SAN FRANCISCO – Jonathan Ive, six months into an expanded role as Apple’s top product visionary, has embarked on a sweeping software overhaul that leaves the company at risk of falling behind on a new version of the operating system that runs iPhones and iPads, people with knowledge of the matter said.
Already in charge of product design, Ive assumed oversight of the look and feel of software running all Apple electronics in a shakeup by Chief Executive Officer Tim Cook last year that included the departure of software chief Scott Forstall.
Ive, 46, has begun revamping iPhone and iPad applications, shunning realistic images, such as wood bookshelves for the Newsstand feature, and he’s exploring more dramatic changes to the email and calendar tools, said the people, who asked not to be identified because the plans are private.
Ive is also methodically reviewing new designs, seeking to avoid a repeat of last year’s release of map tools that were widely panned, and he’s encouraging collaboration between the software and hardware divisions, which operated in silos under co-founder Steve Jobs, people said.
The introduction of new features, along with an emphasis on cooperation and deliberation, comes at a cost for Apple. Engineers are racing to finish iOS 7, the next version of the mobile software, in time for a June preview at Apple’s annual Worldwide Developers Conference.
While the company still expects to release iOS 7 on time as soon as September, internal deadlines for submitting features for testing are being set later than past releases, people said. Staffers from Apple’s Mac team have also been roped in to help the mobile-software group finish the job, people said. Apple has made similar moves in the past, including with the first version of iOS in 2007.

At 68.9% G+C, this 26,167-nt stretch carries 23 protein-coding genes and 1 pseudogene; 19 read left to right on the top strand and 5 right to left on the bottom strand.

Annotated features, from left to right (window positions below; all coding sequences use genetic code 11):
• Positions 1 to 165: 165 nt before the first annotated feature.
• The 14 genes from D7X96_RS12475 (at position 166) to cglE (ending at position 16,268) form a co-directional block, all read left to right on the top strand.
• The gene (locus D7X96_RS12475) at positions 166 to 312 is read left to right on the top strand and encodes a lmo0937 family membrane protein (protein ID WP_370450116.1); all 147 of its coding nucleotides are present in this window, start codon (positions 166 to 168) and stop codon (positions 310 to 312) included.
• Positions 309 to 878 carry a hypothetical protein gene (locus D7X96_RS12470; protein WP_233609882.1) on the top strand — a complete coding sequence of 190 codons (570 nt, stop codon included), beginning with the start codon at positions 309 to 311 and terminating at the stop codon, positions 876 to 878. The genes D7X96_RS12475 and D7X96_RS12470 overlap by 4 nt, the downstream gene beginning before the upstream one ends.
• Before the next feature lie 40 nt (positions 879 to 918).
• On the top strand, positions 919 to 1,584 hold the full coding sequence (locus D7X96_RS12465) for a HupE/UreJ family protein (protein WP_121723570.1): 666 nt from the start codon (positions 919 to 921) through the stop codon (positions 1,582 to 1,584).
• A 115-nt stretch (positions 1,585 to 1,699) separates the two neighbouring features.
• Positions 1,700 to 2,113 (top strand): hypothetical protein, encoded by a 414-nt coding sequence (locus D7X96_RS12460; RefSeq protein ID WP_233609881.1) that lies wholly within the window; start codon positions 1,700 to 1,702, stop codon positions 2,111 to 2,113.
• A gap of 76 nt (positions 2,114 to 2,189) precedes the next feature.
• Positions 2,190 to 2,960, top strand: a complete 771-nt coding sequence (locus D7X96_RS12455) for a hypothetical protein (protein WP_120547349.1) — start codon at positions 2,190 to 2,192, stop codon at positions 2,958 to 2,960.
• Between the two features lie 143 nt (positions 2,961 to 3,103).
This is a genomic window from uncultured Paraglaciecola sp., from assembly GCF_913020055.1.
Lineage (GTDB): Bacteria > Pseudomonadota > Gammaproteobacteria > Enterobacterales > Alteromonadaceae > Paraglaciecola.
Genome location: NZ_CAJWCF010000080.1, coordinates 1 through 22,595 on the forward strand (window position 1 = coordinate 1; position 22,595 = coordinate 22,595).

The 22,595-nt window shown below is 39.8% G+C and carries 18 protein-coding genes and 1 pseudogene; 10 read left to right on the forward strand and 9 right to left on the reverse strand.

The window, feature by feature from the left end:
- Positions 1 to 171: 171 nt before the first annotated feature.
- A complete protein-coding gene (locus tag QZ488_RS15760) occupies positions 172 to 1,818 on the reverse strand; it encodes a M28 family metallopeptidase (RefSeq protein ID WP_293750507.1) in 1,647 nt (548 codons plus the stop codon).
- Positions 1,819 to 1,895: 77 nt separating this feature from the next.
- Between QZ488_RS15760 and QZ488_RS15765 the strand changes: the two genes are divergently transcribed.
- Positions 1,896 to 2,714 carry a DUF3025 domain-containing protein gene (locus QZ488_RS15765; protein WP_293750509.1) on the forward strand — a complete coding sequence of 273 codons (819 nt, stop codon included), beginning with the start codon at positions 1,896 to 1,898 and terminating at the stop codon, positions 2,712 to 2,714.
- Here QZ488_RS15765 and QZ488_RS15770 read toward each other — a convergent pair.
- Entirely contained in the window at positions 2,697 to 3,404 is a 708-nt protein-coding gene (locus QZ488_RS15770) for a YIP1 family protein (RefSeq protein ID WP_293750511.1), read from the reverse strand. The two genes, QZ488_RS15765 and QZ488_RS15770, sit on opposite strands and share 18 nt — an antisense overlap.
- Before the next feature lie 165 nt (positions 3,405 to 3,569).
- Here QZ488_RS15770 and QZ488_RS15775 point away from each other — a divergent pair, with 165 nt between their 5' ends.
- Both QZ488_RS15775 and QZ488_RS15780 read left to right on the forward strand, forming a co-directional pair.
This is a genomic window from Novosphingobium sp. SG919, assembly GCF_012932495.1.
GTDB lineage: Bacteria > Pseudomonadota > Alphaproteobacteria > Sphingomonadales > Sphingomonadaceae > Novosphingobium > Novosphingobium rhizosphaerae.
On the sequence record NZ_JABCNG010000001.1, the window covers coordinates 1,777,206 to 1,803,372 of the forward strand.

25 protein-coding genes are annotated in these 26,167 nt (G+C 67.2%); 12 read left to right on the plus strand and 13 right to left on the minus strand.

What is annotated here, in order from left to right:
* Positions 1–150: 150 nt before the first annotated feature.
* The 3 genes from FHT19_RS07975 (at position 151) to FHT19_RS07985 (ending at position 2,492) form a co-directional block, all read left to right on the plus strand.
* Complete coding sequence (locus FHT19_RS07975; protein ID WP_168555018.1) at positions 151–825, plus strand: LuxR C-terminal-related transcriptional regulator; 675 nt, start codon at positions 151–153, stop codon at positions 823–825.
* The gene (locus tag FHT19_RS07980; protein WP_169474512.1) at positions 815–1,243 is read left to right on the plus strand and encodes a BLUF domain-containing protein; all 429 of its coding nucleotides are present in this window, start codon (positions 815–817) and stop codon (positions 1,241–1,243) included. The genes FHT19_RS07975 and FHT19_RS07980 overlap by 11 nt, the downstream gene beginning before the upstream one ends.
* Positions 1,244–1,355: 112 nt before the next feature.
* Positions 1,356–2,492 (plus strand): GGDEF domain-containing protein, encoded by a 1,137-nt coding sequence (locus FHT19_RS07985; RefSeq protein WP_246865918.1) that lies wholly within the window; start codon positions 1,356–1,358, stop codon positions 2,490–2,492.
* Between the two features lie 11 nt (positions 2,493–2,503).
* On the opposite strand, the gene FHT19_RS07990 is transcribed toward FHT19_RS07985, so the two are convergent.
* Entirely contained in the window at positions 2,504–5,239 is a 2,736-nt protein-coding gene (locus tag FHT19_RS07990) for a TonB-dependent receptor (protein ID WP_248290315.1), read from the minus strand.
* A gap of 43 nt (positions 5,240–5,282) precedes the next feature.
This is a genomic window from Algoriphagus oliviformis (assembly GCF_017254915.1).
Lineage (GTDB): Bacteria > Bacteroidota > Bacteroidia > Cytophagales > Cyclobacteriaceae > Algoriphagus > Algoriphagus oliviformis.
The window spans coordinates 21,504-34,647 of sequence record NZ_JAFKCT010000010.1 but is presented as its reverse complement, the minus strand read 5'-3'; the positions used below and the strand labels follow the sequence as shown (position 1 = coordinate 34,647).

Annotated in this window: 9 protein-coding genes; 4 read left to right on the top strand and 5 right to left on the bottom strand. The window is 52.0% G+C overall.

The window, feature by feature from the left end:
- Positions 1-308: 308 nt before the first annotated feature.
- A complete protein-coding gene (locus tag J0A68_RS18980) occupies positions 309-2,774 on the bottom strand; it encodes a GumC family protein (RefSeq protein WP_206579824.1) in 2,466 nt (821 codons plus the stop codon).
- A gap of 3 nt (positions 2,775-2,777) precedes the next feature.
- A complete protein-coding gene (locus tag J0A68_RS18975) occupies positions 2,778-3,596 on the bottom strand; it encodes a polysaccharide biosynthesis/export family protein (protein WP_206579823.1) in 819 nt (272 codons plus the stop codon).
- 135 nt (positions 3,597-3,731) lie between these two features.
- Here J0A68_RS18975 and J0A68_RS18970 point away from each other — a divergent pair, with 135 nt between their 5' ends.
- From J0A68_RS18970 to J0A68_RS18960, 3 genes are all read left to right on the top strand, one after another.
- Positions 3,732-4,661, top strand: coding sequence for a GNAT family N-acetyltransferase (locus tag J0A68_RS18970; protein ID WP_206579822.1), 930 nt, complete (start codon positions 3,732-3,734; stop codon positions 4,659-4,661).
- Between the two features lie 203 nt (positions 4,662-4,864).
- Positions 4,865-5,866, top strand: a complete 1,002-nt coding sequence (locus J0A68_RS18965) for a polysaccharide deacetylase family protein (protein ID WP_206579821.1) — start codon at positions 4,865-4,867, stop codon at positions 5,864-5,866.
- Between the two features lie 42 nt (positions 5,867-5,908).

Apple is really under tremendous pressure to come out with something different and something new, said Greg Sterling, an analyst at Opus Research in San Francisco.
Ive has a tremendous sense of design, and he’s been the guru behind a lot of these enormously successful products, but he’s always had someone like a Jobs to push back on him and give him some guidance, and it’s not clear that Tim Cook is capable of playing that role. Maybe without a collaborator, he’s not as strong.
Ive has a storied place in Apple’s history. After Jobs returned as CEO in 1997, Ive’s design of the iMac helped the company regain its footing after nearly falling into bankruptcy. Jobs told biographer Walter Isaacson that Ive was his spiritual partner at Apple, a person to whom he gave more operational power than anybody else at the company.
Ive is widely credited with working with Jobs to create the company’s most famous products, including the iPod, iPhone and iPad. Even so, his specialty has been hardware – designing a product out of materials like aluminum and glass – not software, which is based in code.
Apple hasn’t changed the look of many mobile-software programs like e-mail since the iPhone was introduced in 2007. Social-networking features are limited, and applications don’t always work well together, said Benedict Evans, an analyst at Enders Analysis in London.